Tuesday, February 16, 2010

Non-traditional publishing

I thought I'd explore self-publishing a bit, for those interested in it. It is a much bigger topic than traditional publishing. With traditional publishing all you need to do is write well and snag an agent. Many of the contracts don't allow competition, so you don't even have to figure out marketing.

I divide self-publishing into two areas. One is where the writer pays a company to publish their works. The fee can be from $500 and up, up a lot. We use slang and call these POD companies. For the most part, they have replaced what was called vanity publishing. Vanity publishing is now considered a derogatory term.

The term POD refers to Print On Demand which is actually the print method, the technology used, and not technically the correct way to refer to these company, but we do it as industry slang. (Be prepared to be corrected by purists.) Some companies call themselves author assisted publishing, but since POD is easier to write, that term gets used in a broad fashion.

Basically the writer pays the set-up fee and sends their ms in a digital file. The company puts it into book format, which is different from ms format. Usually cover art is included. The ISBN belongs to the publisher (of course). Most of the time, the interior or text belongs to the writer - but in America, you have to file for the copyright registration. (With traditional publishing, the publisher holds the copyright for the duration of the contract to the extent the rights have been given. I'll do a post on rights in a few weeks - remind me if I don't remember.)

These companies then sell packages of add-on services that vary in quality from one POD company to the next. The only way to know anything about the quality is to ask around on forums because most of their websites say pretty much the same thing. I recommend buying a book from their online store before you shell out lots of money. That way you can at least examine the workmanship.

Still, there is no way to know for sure the quality of their editorial staff because you won't know whether the writer bought that package or not for the book you bought - or if you'd get the same editor. The lack of editing is what gave what I call indie writers a bad name. It is one place people cut corners by not buying the package or hiring their own proof reader (line editor). It is the exact place not to cut.

That is one reason that libraries and bookstores usually do NOT shelf indie books. They can't possibly vet every book and it just makes sense to avoid the mess all together. So if you have a really good quality indie book, it gets painted with the same brush as the really bad ones.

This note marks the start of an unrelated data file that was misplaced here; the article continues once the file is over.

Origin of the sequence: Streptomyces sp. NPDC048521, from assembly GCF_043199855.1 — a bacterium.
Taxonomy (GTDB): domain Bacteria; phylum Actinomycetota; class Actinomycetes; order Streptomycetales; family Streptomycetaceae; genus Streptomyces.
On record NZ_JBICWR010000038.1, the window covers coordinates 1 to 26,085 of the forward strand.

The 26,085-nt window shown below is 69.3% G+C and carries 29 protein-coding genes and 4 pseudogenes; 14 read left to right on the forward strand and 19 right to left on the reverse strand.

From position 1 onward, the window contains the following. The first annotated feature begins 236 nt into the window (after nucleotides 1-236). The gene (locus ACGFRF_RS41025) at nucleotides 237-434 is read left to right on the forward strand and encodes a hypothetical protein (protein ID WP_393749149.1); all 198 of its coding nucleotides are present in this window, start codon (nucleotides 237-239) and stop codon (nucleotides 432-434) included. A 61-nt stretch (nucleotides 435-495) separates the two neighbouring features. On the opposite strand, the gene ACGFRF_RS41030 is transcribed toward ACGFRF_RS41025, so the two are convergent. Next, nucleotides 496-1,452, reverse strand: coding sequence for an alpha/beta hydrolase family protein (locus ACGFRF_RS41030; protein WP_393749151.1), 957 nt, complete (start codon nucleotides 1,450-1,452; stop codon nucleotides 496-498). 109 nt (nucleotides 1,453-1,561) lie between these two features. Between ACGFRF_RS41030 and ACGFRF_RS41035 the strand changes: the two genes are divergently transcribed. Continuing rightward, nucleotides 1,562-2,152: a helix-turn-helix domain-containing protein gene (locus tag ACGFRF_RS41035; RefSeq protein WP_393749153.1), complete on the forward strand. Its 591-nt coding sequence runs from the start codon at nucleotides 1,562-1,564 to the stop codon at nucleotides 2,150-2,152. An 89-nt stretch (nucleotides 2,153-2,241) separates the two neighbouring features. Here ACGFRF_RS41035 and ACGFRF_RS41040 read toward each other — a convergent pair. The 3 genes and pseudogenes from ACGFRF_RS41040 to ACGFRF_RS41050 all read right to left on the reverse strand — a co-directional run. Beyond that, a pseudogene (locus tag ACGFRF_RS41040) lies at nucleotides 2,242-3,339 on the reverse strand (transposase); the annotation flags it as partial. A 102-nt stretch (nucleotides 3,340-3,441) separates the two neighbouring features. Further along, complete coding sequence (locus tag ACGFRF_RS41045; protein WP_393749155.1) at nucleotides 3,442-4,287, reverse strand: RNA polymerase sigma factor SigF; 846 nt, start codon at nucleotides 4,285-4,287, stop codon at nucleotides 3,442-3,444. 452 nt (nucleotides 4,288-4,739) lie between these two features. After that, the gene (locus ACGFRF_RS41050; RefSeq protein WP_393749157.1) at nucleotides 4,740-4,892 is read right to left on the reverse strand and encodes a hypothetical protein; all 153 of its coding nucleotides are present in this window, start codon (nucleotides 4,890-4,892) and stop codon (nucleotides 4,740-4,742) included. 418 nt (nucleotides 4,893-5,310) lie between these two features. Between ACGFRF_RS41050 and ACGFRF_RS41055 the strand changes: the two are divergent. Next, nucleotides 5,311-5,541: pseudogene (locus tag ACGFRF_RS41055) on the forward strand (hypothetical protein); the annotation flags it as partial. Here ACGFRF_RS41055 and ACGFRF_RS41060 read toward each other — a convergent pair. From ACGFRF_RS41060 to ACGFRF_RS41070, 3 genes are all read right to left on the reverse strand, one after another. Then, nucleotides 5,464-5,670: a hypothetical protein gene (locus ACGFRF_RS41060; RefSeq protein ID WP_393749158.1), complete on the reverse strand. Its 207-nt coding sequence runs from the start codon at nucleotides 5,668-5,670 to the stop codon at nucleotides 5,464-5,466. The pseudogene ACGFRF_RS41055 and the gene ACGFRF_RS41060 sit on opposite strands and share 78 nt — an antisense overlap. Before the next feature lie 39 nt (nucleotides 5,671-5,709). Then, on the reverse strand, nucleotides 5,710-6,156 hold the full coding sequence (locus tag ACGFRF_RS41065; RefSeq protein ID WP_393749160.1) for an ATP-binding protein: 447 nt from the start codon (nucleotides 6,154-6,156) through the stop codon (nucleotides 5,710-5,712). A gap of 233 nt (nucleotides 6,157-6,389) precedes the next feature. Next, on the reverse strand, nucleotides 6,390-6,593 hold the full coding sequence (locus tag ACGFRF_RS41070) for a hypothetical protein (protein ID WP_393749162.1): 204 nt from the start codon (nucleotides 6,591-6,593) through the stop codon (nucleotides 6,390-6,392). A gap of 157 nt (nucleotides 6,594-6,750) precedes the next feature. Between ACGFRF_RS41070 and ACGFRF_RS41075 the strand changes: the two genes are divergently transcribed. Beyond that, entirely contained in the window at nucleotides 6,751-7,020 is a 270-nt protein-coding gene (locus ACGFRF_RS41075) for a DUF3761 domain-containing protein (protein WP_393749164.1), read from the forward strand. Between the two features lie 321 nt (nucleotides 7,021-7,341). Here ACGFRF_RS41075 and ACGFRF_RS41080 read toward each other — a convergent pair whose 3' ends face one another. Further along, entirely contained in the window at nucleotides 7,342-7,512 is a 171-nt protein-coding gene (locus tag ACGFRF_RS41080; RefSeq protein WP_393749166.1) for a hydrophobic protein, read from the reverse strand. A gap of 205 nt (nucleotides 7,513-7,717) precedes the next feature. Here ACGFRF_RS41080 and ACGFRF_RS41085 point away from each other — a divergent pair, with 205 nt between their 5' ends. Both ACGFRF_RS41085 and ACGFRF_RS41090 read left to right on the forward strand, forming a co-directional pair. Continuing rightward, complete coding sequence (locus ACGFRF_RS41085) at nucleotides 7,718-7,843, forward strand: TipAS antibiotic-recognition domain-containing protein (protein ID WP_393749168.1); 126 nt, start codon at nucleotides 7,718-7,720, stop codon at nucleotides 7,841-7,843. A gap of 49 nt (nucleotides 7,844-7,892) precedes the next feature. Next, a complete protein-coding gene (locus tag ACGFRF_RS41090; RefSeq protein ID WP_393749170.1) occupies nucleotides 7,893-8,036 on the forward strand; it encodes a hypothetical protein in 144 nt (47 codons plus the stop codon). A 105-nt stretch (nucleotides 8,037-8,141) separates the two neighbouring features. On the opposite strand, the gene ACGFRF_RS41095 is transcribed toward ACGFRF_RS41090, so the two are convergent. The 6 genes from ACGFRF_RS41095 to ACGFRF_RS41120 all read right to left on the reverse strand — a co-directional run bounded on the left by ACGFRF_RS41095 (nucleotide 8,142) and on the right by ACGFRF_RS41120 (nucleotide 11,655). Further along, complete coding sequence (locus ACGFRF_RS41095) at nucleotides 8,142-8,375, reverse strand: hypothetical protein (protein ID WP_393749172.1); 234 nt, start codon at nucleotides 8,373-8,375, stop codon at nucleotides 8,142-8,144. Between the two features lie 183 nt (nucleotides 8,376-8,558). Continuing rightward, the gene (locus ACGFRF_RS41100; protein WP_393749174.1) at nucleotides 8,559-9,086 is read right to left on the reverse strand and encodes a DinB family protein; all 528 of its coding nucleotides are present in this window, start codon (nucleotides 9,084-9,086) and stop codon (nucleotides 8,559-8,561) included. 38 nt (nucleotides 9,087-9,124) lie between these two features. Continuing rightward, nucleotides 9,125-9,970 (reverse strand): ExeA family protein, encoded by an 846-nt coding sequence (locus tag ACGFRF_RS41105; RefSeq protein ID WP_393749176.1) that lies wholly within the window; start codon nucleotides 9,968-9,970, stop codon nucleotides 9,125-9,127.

The cover price is set by the number of pages in the book. With some companies there is a provision to set the price higher, which is usually done on non-fiction more often than fiction. You really need to research the market before increasing the cover price.

The writer usually can purchase books at a discount (plus shipping). The world wide distribution mentioned on these company's websites is to make the books available on book retailer's websites. There isn't any active marketing to distributed the books.

They sell marketing packages which can include everything, but the kitchen sink. One example is to include listing with Baker and Taylor. B&T supplies books to libraries and some retailers. Refer to above about what I said about libraries. Don't think your self-published book is going to get the same treatment as one by one of the six (or is it now five?) major New York City publishers and their many, many imprints. The packages usually include such things as post cards, book marks, posters, and the kitchen sink. Most people I know haven't used the materials because they come with the publisher's advert on them.

There are sites where the writer can upload their ms for free and print out their book. The best known of these is Lulu.com. The free 'package' didn't used to include an ISBN. Nor was the book made available anywhere, but Lulu. That works great for people who will take the time to learn a bit about book formatting - for example, most people don't think about the fact that the copyright page is on the left side. The more you pay attention to details, the better results you get. The workmanship on their books is pretty good and their packaging for shipping always amazes me. Read their website for updated info. I haven't read it for over a year. They send out update notices, I just don't remember what all they are. Besides, you'll learn more if I don't spoon feed you.

Another of these free companies is Amazon's CreateSpace. With Amazon there is also the availability of Kendle. But the books are not available anywhere else, other than the writer's website.

All the POD companies pay royalties like the traditional publishers. The percent varies so look at several and do the math if you are interested in this form of publishing.

Some traditional publishers use POD technology printing (they don't use the 'POD companies' to do it). In my mind, it is perfect to print short runs of galleys. Galley books are not the same as a proof book - remind me, that is another post too.